SAN ANTONIO — Saturday’s round of 8 matchup between No. 2-seeded Villanova and No. 5-seeded Houston was reminiscent of the college basketball games played decades ago: Two dogged, rebound-devouring defensive behemoths scratching and clawing and barreling through defenders for tough -to-come by points.
One team, the lower seeded Cougars, had aspirations of a run toward its first national championship in program history, and carried the best roster it has had in years. The other, Villanova, has been looking to reposition itself as one of Division I’s most feared programs after a few dismal tournament seasons.
In the end, Coach Jay Wright’s Villanova team was too aggressive, too poised and too focused for Houston, which seemed ill-prepared to face an opponent it had so much in common with. And even though the Cougars made a big run in the second half to narrow what had seemed to be turning into a romp, the Wildcats never relinquished the lead and won, 50-44, to advance to the Final Four for the fourth time under Wright and the first time since 2018.
“It was like playing against our own selves,” said Caleb Daniels, Villanova’s redshirt-senior guard, after the game. “They were just as physical as we were. It was a little street fight every possession trying to get a rebound.”
With just over a minute left in the game, Jermaine Samuels, Villanova’s leading scorer, delivered a driving layup to give the Wildcats a 6-point lead, which had blunted Houston’s attempts to come back from 11 points down midway through the half. Houston’s defense, which had been suffocating during its second half run, forced a turnover but could not capitalize, and by the time Villanova’s star guard Collin Gillespie drained two late free throws, the Cougars’ chances were gone.
“It was right there,” Kelvin Sampson, Houston’s head coach, said afterward. “We needed a big shot. In a lot of close games this year, somebody stepped up.”
He added: “But we didn’t.”
Wright’s team, after an inconsistent regular season that saw it tumble out of the top-10 after being ranked as high as No. 4, seemed to be playing its best basketball when it needed to be. The Wildcats have now won nine straight games, including three wins in the Big East tournament for that conference title. They entered the NCAA tournament as the No. 2 seed in the South region and rolled past Delaware, Ohio State and Michigan to reach the round of 8.
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Villanova won national championships in 2016 and 2018, with rosters brimming with future NBA talent and elite guard play, which has been a driving force of Wright’s tenure.
Villanova’s 2016 team featured Mikal Bridges of the Phoenix Suns, Josh Hart of the Portland Trailblazers and Jalen Brunson of the Mavericks. In 2018, it was Donte DiVincenzo, who now plays for the Sacramento Kings, who lifted the Wildcats past Michigan for their third national title in program history.
Gillespie, a fifth-year senior who was the Big East player of the year, is the latest in a long line of game-changing guards looking to lead his team to another national championship. He led the Wildcats in points (15.9) and assists (3.3) this season while battling ankle injuries.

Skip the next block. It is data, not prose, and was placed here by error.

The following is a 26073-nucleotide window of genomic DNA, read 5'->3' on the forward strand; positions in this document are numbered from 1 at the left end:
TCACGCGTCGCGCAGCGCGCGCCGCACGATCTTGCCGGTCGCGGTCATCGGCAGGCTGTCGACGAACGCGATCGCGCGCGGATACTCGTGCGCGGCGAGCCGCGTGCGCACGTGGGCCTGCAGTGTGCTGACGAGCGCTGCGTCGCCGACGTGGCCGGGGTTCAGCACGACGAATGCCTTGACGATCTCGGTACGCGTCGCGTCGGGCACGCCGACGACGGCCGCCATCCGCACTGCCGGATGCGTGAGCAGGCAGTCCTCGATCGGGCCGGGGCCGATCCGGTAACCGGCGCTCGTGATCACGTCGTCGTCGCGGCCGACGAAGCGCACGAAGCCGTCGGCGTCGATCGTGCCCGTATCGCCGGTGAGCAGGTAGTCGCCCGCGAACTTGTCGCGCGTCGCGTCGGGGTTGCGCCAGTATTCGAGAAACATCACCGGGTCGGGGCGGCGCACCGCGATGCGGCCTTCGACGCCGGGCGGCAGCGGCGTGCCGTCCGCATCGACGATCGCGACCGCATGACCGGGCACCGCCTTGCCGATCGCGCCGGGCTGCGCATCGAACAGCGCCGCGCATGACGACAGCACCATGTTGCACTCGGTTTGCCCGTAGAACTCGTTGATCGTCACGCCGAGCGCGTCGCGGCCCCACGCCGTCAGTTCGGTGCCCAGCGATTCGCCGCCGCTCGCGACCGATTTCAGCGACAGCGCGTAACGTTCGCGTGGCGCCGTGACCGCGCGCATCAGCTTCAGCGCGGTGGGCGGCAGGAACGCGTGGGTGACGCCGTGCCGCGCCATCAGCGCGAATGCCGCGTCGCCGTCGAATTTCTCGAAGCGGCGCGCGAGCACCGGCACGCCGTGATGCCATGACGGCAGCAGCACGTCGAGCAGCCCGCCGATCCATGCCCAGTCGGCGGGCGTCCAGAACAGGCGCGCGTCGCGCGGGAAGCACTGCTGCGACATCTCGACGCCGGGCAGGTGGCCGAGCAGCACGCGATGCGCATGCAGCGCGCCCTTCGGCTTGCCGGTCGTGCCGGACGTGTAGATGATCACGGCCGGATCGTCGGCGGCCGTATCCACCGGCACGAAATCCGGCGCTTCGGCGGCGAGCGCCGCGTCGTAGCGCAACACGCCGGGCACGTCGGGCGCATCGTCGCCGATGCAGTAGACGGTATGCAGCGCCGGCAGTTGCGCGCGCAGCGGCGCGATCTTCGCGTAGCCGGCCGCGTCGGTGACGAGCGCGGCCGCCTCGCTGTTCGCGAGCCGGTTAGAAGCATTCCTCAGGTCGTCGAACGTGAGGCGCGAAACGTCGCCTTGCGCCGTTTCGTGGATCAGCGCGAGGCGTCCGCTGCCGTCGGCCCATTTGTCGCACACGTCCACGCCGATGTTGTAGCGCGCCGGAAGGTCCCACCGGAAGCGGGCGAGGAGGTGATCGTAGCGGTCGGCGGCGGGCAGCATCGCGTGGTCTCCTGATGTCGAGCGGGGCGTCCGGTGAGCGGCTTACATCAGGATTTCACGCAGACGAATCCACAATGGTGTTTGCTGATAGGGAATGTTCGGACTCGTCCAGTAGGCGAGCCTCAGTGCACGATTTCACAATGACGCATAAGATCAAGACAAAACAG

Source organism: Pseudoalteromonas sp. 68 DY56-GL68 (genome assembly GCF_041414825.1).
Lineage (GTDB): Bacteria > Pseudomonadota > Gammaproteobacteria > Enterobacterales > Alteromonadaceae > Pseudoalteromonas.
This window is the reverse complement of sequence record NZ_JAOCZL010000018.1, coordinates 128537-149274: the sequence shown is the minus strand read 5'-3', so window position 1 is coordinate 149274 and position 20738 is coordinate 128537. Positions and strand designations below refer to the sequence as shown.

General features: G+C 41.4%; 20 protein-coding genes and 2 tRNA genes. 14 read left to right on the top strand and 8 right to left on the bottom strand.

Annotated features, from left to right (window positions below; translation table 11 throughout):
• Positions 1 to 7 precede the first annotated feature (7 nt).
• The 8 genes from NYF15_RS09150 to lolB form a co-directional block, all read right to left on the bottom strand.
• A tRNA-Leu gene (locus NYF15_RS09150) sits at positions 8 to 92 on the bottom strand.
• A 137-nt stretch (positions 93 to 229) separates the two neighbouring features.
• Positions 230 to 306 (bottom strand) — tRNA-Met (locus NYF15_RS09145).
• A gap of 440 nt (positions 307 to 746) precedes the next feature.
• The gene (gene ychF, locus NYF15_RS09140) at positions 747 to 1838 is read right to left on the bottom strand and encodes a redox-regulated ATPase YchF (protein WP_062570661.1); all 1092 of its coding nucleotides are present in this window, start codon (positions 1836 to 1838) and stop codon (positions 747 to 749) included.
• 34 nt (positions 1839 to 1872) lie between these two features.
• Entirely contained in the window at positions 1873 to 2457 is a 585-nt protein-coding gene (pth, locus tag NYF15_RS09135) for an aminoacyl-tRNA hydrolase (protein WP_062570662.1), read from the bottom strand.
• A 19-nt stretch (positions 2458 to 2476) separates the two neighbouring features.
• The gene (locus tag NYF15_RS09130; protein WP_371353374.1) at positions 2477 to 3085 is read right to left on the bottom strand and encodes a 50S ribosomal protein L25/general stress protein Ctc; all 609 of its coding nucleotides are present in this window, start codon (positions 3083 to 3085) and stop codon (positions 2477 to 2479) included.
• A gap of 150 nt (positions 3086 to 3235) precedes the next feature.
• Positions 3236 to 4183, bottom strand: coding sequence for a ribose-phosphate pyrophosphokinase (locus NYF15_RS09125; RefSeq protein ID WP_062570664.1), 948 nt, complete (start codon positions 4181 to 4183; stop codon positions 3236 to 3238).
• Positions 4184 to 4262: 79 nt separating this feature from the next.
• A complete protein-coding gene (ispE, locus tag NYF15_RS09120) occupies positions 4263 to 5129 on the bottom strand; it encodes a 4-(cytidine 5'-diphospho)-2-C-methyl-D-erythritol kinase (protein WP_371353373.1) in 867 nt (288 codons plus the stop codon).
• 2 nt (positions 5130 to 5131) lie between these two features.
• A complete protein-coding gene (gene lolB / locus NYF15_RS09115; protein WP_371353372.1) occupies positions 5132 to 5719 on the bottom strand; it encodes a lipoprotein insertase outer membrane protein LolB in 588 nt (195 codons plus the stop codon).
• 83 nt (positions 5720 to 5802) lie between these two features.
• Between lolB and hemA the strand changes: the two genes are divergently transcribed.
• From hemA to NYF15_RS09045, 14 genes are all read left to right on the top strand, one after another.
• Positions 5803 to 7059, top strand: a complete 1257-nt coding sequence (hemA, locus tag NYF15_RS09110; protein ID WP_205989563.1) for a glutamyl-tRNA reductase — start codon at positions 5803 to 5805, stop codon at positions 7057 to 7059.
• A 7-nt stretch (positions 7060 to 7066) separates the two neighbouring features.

On Saturday, Houston mostly took Gillespie out of the game, allowing him to take just one shot in the first half.
“He didn’t have to prove that he could make the big shots,” Wright said. “He could get shots for his teammates, and that comes with humility. If you’re arrogant and you feel like you’ve got to show what you can do, then maybe you don’t make good decisions.”
Houston’s defense and ability to guzzle offensive rebounds had been an impenetrable combination in the tournament until Saturday evening.
The Cougars outmuscled and outmatched the University of Alabama at Birmingham, plus Illinois and Arizona, never having met an opponent fully prepared for their collection of strength, size and athleticism. Until running into Villanova.
The Wildcats controlled the matchup the way they often do: using long possessions to set up good looks and dictate the pace.
Villanova’s ability to neutralize Houston’s strengths helped the team outlast the Cougars, even as Houston pulled within 2 points as it attempted to come back. Houston feeds off its opponents’ mistakes, but Villanova is a disciplined team that limits them.
The Cougars, known for their ability to box out and create extra possessions on offense, could only pull in two offensive rebounds in the first half, and could not depend on their ability to create turnovers by attacking ball screens.
On offense, the Cougars were inconsistent, looking the worst they had all tournament.
“We had a lot of opportunities. They didn’t go in,” Sampson said. “That happens. I’m disappointed we lost. I felt this was a game we could win. Not should win, but could win. We had to earn it.”
But Villanova underperformed on offense as well. One of the best 3-point shooting teams in the nation, the Wildcats shot less than 30 percent from beyond the arc in the first 20 minutes, going into the half without a single point from Gillespie.
Samuels, who powered Villanova over Michigan in the round of 16, finished with 16 points and 10 rebounds.
Since taking down Michigan in 2018, Villanova had been knocked out of tournament by Purdue in 2019 and was defeated by Baylor, the 2021 champion, in the round of 16 last year.
Houston’s program had been dormant for years before Sampson’s arrival in 2014.
Yet against Villanova, that identity that he had built of being tough and hyperathletic, similar to the way the Cougars had played decades ago, wasn’t enough. A few missed shots and some lost rebounds kept Sampson’s team short of the Final Four it had wanted.
“Credit Villanova,” he said. “In a year where I don’t think there’s any great teams in college basketball, Villanova’s got as good a chance as anybody.”